Top marks for economic reforms as Vision 2030 boosts confidence

Updated 08 August 2016
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Top marks for economic reforms as Vision 2030 boosts confidence

JEDDAH: The International Monetary Fund’s (IMF) encouraging assessment underscores the Saudi government's commitment to fiscal discipline and comes two years after it warned of the Kingdom's fiscal ruin, a top economist told Arab News Sunday.
“It's encouraging that the IMF sees a lower fiscal deficit albeit low growth for 2016 and 2017,” said John Sfakianakis, director of economic research at the Gulf Research Center.
“Saudi Arabia has embarked on the largest economic reform project over the last decades which the IMF acknowledges undoubtedly given its depth and breadth for an oil dominant economy,” Sfakianakis said.
A senior Saudi economist added that the Kingdom’s economy is stabilizing after the government implemented pivotal reforms.
Saudi Vision 2030 and the National Transformation Program (NTP) 2020 have made international financial institutions such as the IMF to change their views of the Kingdom’s economic progress, Said Al-Shaikh, chief economist at the National Commercial Bank, told Arab News.
“Over the course of 2016, several initiatives have been introduced, such as establishing of an SME commission and a venture capital fund besides passing of several laws including commercial laws,” the economist added.
In a recent report, Al-Rajhi Capital Research said the IMF expects the Saudi economy to stabilize its GDP growth to 2.25 percent, implying steady improvement over the next couple of years (1.2 percent in 2016).
Speaking to Bloomberg recently, Tim Callen, the IMF’s Saudi mission chief, commented: “The fiscal adjustment is under way. The government is very serious in bringing about that fiscal adjustment.
Callen added: “We’re happy with the progress that’s being made.”
In a related development, economists said that second-quarter earnings in Saudi Arabia’s petrochemical industry beat expectations as producers reaped the benefits of volatile oil prices.


Indonesia’s Go-Jek close to profits in all segments

Updated 18 August 2018
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Indonesia’s Go-Jek close to profits in all segments

  • Go-Jek is Indonesia's first billio-dollar startup
  • Ride haling app evolves into online payment platform

JAKARTA: Go-Jek, Indonesia’s first billion-dollar startup, is “extremely close” to achieving profitability in all its segments, except transportation, its founder and CEO Nadiem Makarim told Reuters.

Launched in 2011 in Jakarta, Go-Jek — a play on the local word for motorbike taxis — has evolved from a ride-hailing service to a one-stop app allowing clients in Southeast Asia’s largest economy to make online payments and order everything from food, groceries to massages.

“We’re seeing enormous online to offline traction for all of our businesses and are close to being profitable, outside of transportation,” said the 34-year old CEO.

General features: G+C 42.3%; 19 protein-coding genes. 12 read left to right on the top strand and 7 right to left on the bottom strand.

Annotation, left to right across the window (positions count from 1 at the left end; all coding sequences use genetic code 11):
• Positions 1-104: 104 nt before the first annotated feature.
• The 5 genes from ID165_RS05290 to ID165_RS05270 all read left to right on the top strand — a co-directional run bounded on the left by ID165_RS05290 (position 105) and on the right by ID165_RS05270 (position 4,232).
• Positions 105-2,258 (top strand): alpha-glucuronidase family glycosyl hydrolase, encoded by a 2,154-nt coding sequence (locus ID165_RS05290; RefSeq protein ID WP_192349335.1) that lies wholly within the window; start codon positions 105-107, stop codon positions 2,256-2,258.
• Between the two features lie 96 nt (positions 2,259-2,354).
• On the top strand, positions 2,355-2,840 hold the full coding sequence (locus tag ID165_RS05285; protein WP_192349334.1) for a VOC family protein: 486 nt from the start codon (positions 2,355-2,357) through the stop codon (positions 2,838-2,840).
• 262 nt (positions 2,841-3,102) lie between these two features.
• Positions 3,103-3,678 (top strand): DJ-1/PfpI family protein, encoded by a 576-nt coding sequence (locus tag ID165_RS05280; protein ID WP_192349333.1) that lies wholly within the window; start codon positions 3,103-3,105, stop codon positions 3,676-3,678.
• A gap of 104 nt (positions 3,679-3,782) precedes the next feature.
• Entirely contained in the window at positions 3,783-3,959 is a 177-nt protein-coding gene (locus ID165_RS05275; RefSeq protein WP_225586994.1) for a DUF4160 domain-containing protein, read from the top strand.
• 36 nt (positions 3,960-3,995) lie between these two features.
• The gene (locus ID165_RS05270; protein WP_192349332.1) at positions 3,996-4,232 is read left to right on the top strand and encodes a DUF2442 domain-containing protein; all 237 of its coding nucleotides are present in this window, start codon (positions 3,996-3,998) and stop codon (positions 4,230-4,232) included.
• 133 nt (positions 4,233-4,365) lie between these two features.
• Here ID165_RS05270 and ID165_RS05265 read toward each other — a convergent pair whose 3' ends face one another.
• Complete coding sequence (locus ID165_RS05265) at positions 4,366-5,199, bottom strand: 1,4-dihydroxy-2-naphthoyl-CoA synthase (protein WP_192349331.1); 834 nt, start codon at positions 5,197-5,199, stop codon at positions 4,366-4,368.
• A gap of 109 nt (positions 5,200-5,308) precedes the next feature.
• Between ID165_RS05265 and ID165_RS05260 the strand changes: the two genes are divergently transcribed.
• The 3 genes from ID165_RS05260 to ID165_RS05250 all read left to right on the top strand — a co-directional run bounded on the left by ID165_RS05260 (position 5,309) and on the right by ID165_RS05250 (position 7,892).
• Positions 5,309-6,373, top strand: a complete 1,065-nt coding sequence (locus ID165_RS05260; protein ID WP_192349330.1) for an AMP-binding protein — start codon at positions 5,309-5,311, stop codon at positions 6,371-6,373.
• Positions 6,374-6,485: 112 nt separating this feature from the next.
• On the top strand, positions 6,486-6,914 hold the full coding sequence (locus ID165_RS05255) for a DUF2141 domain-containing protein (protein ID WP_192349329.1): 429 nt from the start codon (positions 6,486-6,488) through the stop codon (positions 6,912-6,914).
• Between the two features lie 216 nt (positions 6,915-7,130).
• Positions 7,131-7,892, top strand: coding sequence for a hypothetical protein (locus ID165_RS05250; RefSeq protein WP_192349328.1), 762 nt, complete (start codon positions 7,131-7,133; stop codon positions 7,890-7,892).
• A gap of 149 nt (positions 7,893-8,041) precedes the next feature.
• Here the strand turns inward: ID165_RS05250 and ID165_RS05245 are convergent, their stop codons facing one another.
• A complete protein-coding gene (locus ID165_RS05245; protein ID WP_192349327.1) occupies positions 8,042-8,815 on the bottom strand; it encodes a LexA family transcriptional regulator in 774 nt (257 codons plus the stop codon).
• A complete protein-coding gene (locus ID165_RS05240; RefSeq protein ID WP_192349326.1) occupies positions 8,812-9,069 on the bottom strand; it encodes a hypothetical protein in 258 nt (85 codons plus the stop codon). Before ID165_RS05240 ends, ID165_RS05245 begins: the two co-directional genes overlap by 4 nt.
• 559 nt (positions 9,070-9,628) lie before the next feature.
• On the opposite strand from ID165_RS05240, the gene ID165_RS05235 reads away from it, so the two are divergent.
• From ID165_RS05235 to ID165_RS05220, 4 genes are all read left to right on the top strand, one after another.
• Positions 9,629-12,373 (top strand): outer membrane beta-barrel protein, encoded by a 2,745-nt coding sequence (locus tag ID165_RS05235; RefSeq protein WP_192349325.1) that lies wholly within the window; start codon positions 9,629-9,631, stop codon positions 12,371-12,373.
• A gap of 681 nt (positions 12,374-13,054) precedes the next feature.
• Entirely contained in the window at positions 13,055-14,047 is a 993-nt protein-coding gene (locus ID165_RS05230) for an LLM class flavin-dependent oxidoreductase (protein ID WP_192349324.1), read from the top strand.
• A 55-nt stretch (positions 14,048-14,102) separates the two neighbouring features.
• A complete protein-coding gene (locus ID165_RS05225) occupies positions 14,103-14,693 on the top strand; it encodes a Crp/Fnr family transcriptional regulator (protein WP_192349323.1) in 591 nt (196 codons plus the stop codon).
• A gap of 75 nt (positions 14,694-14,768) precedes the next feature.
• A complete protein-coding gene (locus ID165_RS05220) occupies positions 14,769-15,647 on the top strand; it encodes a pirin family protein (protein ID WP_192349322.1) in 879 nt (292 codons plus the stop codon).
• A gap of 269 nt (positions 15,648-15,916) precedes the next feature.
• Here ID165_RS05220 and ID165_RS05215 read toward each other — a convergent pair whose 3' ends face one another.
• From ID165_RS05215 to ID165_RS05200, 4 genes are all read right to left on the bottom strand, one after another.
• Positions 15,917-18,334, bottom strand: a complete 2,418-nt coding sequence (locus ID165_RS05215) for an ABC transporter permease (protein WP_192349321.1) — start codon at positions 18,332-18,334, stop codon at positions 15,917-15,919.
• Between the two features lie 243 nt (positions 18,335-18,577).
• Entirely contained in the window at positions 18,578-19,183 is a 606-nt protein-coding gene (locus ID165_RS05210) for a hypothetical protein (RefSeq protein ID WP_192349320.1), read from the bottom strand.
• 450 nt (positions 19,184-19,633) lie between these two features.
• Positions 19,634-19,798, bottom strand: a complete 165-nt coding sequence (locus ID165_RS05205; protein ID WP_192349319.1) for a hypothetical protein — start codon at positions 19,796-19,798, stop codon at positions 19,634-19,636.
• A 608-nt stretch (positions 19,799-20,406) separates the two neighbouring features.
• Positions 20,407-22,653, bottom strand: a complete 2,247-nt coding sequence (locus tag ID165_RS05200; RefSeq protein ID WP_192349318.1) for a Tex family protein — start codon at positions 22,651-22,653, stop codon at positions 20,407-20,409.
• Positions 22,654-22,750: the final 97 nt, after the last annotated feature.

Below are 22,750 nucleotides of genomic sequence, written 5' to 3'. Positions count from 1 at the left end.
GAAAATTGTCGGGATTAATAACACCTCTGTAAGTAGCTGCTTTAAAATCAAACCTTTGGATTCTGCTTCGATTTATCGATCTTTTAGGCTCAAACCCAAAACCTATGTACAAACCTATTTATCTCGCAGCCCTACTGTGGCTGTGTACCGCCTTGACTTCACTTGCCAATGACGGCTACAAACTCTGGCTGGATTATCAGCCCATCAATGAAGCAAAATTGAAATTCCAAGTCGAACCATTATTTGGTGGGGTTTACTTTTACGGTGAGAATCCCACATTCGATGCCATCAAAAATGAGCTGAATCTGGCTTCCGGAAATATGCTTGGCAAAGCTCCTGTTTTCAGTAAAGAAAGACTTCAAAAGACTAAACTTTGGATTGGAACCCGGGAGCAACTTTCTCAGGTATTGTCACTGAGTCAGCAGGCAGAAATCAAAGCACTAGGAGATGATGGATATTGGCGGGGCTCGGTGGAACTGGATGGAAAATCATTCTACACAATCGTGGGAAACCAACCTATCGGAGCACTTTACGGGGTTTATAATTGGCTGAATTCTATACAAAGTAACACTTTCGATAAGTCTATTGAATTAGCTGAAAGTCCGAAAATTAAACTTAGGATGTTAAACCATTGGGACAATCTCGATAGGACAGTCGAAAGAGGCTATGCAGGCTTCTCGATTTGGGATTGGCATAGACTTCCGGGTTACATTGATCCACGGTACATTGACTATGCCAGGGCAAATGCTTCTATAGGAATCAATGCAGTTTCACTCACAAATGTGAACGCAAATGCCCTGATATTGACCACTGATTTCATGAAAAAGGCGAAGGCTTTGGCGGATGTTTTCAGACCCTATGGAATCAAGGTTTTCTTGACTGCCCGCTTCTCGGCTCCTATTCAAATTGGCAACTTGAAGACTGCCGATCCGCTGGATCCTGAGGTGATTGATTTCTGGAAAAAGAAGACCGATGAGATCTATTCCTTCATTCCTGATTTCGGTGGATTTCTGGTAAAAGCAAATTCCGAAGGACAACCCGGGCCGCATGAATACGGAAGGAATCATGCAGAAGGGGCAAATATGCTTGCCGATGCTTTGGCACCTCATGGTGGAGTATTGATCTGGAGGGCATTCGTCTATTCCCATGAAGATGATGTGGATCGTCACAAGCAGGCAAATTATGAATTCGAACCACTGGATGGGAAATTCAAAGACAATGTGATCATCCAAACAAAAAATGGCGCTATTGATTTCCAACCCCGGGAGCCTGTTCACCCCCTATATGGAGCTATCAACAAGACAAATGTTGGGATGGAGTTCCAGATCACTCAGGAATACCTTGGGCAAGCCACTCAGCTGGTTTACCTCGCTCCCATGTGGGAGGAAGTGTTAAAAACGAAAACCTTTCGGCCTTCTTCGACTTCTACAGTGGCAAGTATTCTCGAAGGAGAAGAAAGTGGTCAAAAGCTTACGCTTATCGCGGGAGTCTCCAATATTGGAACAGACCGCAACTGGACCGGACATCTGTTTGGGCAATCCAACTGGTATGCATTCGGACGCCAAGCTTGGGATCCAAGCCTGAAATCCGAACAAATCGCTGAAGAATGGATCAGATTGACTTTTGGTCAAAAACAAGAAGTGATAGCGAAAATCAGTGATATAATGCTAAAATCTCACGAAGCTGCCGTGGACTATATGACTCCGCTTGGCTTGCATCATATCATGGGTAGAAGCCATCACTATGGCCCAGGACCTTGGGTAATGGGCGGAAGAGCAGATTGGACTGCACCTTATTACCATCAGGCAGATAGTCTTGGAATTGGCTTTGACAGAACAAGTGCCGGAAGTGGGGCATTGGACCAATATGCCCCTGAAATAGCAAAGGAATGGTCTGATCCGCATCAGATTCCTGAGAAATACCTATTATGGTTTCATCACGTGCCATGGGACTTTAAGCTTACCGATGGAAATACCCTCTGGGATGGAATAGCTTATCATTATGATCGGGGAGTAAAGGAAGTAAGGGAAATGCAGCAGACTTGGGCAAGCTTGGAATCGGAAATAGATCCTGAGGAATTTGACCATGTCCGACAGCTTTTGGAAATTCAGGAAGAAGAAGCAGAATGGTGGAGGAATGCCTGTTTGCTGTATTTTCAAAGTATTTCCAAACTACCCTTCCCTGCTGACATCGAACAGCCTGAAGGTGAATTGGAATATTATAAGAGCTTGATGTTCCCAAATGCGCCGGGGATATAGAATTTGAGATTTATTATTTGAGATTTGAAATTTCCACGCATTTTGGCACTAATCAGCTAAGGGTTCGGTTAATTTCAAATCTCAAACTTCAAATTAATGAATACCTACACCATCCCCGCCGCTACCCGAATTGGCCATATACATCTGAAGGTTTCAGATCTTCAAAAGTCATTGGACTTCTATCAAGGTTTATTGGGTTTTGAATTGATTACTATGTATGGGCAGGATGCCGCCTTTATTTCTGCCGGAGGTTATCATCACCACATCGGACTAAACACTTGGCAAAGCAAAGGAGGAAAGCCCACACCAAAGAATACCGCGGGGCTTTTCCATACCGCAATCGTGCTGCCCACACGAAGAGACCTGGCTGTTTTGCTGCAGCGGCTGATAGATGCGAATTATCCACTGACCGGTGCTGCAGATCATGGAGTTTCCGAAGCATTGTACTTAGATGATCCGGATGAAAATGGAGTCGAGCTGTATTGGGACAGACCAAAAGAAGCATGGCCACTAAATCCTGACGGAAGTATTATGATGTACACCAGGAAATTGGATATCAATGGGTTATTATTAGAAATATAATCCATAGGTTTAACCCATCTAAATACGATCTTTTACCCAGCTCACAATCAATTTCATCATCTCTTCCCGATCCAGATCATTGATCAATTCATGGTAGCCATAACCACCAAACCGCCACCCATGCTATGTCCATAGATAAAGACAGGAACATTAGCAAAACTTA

The startup is expected to be fully profitable “probably” within the next few years, Makarim added.

Already a market leader in Indonesia, where it processes more than 100 million transactions for its 20-25 million monthly users, Go-Jek is now looking to expand in Southeast Asia.

Ride hailing services in Southeast Asia are expected to surge to $20.1 billion in gross merchandise value by 2025 from $5.1 billion in 2017, according to a Google-Temasek report.

Go-Jek said in May it would invest $500 million to enter Vietnam, Singapore, Thailand and the Philippines, after Uber struck a deal to sell its Southeast Asian operations to Grab — the bigger player in the region.

Go-Jek is seeing strong funding interest from its backers as it targets an aggressive expansion, Makarim said.

“Since its Aug. 1 launch, the app has already grabbed 15 percent of market share in Ho Chi Minh,” Makarim said. The firm this week opened recruitment for motorcycle drivers in Thailand.

The startup expects anti-monopoly concerns swirling around the Grab-Uber deal, which Singapore said had substantially hurt competition, to help clear a path for its expansion.

“We’re bringing back choice. The Singapore government is particularly eager to bring back competition,” Makarim said, adding that the order of overseas rollouts had not been set.

Go-Jek’s offshore push comes at a time when Singapore-based Grab is stepping up funding to expand in Indonesia and transform itself into a consumer technology company, starting with a partnership with online grocer HappyFresh.

“Mimicking Go-Jek’s strategy is the highest form of flattery,” laughed Makarim.

Grab told Reuters in a statement, “The super app strategy has been around for a while now and no Southeast Asian player can claim to have pioneered it.” The company also said Grab has not lost market share in Ho Chi Minh since August, but declined to provide market share data.

Makarim believes Go-Jek’s understanding of food merchants will give it an edge over Grab, which counts investors such as Chinese ride-hailing firm Didi Chuxing and Japan’s SoftBank Group Corp. among its backers.

Makarim, who sees food delivery as Go-Jek’s core business, said he was not concerned about funding, without giving details.

Go-Jek was reported in June as being in talks to raise $1.5 billion in a new funding round and was valued at about $5 billion in a prior fundraising, sources have told Reuters. The firm had said in March it was considering a domestic IPO.

Makarim noted Go-Jek’s backers were sharing both capital and expertise. The company is collaborating with Alphabet Inc’s Google on platform mobility, Tencent on payments strategy, JD.com on logistics operations, and Meituan Dianping on merchant transactions and deliveries.

Go-Jek has set up a venture capital arm, Go-Ventures, to invest in startups in Southeast Asia “with strategic importance to our business,” the CEO said.